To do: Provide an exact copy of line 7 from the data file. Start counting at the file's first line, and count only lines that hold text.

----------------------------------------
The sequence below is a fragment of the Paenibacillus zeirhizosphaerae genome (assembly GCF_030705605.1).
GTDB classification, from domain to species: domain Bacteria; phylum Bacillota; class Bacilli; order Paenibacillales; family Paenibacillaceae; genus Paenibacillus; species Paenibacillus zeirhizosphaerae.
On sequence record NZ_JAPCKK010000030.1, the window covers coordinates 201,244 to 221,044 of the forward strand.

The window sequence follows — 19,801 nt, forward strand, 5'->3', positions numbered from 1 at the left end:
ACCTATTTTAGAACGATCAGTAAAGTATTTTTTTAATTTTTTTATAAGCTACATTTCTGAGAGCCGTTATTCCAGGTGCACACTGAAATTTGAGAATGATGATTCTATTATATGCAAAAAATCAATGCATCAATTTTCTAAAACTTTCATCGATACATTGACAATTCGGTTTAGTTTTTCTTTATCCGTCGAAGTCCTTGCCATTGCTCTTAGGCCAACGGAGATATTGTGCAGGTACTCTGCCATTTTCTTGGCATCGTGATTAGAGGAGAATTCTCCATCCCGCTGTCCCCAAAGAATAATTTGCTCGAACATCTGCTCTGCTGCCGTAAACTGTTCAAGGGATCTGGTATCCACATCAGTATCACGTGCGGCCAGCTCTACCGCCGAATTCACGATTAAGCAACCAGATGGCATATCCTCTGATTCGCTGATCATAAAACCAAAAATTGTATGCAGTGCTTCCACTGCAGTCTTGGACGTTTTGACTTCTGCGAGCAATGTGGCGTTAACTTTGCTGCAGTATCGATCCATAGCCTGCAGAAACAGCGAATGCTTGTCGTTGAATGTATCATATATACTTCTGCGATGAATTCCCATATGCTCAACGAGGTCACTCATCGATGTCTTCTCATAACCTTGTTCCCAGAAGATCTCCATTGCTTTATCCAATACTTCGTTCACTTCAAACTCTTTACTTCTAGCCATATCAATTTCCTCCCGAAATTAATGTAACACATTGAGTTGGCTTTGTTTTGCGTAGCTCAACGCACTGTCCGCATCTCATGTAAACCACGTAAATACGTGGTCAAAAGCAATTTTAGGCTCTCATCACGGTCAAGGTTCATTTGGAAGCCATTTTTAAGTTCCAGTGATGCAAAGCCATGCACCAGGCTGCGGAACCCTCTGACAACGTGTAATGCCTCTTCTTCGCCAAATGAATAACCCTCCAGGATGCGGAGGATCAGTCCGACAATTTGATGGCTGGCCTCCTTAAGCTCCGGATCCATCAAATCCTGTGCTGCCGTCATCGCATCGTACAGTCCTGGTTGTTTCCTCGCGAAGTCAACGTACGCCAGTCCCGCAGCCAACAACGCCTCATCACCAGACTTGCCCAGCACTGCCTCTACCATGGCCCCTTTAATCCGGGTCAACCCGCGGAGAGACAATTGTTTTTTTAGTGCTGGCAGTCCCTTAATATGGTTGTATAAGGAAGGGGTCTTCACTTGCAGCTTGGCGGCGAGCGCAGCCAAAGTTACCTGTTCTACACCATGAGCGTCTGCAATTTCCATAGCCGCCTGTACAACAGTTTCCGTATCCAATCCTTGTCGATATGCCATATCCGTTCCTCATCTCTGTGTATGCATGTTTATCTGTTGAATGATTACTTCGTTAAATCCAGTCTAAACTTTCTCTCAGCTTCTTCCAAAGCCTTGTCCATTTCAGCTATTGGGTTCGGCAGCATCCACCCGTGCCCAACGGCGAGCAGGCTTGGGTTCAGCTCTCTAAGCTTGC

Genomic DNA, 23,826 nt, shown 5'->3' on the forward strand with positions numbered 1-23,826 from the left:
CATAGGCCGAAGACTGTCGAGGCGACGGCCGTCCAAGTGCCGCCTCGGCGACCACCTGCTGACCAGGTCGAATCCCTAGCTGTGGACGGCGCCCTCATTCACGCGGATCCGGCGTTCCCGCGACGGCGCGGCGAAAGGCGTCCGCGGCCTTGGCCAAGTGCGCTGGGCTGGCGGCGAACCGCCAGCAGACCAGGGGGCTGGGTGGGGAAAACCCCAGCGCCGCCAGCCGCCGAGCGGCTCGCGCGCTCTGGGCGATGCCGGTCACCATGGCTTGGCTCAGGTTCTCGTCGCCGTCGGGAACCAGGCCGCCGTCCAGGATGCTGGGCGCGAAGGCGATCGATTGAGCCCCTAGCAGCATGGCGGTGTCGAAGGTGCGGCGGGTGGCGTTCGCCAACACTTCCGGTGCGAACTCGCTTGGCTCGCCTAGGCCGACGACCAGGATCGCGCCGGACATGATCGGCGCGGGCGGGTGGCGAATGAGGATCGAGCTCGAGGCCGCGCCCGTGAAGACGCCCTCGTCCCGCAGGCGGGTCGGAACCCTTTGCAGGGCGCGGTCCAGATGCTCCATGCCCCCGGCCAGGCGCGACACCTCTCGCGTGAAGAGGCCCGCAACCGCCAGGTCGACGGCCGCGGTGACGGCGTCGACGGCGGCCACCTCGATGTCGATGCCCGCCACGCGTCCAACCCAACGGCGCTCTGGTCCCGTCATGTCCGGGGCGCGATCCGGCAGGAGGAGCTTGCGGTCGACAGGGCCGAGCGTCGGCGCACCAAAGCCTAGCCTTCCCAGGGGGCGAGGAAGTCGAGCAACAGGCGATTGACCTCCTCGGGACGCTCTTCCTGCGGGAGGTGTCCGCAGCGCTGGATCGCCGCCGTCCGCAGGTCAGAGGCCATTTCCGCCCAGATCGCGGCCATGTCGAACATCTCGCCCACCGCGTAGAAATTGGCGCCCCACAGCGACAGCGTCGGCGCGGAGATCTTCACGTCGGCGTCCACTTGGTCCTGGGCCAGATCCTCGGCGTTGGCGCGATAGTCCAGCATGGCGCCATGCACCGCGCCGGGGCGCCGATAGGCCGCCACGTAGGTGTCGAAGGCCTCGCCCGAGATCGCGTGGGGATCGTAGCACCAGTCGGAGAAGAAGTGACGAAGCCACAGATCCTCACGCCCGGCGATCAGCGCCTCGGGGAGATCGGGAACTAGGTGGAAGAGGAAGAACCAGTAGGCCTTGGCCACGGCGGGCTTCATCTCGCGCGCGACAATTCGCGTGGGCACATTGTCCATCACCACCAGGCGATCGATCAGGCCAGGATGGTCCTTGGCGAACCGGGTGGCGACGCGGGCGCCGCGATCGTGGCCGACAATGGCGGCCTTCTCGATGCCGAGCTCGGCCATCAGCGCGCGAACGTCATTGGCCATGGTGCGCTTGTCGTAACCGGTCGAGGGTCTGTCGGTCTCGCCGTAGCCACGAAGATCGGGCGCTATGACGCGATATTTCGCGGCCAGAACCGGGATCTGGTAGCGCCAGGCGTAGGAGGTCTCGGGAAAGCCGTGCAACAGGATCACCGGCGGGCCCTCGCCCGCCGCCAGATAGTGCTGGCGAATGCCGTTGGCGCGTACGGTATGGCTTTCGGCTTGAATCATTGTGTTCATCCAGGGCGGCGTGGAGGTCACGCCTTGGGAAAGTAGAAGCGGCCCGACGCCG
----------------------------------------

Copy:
CATAGGCCGAAGACTGTCGAGGCGACGGCCGTCCAAGTGCCGCCTCGGCGACCACCTGCTGACCAGGTCGAATCCCTAGCTGTGGACGGCGCCCTCATTCACGCGGATCCGGCGTTCCCGCGACGGCGCGGCGAAAGGCGTCCGCGGCCTTGGCCAAGTGCGCTGGGCTGGCGGCGAACCGCCAGCAGACCAGGGGGCTGGGTGGGGAAAACCCCAGCGCCGCCAGCCGCCGAGCGGCTCGCGCGCTCTGGGCGATGCCGGTCACCATGGCTTGGCTCAGGTTCTCGTCGCCGTCGGGAACCAGGCCGCCGTCCAGGATGCTGGGCGCGAAGGCGATCGATTGAGCCCCTAGCAGCATGGCGGTGTCGAAGGTGCGGCGGGTGGCGTTCGCCAACACTTCCGGTGCGAACTCGCTTGGCTCGCCTAGGCCGACGACCAGGATCGCGCCGGACATGATCGGCGCGGGCGGGTGGCGAATGAGGATCGAGCTCGAGGCCGCGCCCGTGAAGACGCCCTCGTCCCGCAGGCGGGTCGGAACCCTTTGCAGGGCGCGGTCCAGATGCTCCATGCCCCCGGCCAGGCGCGACACCTCTCGCGTGAAGAGGCCCGCAACCGCCAGGTCGACGGCCGCGGTGACGGCGTCGACGGCGGCCACCTCGATGTCGATGCCCGCCACGCGTCCAACCCAACGGCGCTCTGGTCCCGTCATGTCCGGGGCGCGATCCGGCAGGAGGAGCTTGCGGTCGACAGGGCCGAGCGTCGGCGCACCAAAGCCTAGCCTTCCCAGGGGGCGAGGAAGTCGAGCAACAGGCGATTGACCTCCTCGGGACGCTCTTCCTGCGGGAGGTGTCCGCAGCGCTGGATCGCCGCCGTCCGCAGGTCAGAGGCCATTTCCGCCCAGATCGCGGCCATGTCGAACATCTCGCCCACCGCGTAGAAATTGGCGCCCCACAGCGACAGCGTCGGCGCGGAGATCTTCACGTCGGCGTCCACTTGGTCCTGGGCCAGATCCTCGGCGTTGGCGCGATAGTCCAGCATGGCGCCATGCACCGCGCCGGGGCGCCGATAGGCCGCCACGTAGGTGTCGAAGGCCTCGCCCGAGATCGCGTGGGGATCGTAGCACCAGTCGGAGAAGAAGTGACGAAGCCACAGATCCTCACGCCCGGCGATCAGCGCCTCGGGGAGATCGGGAACTAGGTGGAAGAGGAAGAACCAGTAGGCCTTGGCCACGGCGGGCTTCATCTCGCGCGCGACAATTCGCGTGGGCACATTGTCCATCACCACCAGGCGATCGATCAGGCCAGGATGGTCCTTGGCGAACCGGGTGGCGACGCGGGCGCCGCGATCGTGGCCGACAATGGCGGCCTTCTCGATGCCGAGCTCGGCCATCAGCGCGCGAACGTCATTGGCCATGGTGCGCTTGTCGTAACCGGTCGAGGGTCTGTCGGTCTCGCCGTAGCCACGAAGATCGGGCGCTATGACGCGATATTTCGCGGCCAGAACCGGGATCTGGTAGCGCCAGGCGTAGGAGGTCTCGGGAAAGCCGTGCAACAGGATCACCGGCGGGCCCTCGCCCGCCGCCAGATAGTGCTGGCGAATGCCGTTGGCGCGTACGGTATGGCTTTCGGCTTGAATCATTGTGTTCATCCAGGGCGGCGTGGAGGTCACGCCTTGGGAAAGTAGAAGCGGCCCGACGCCG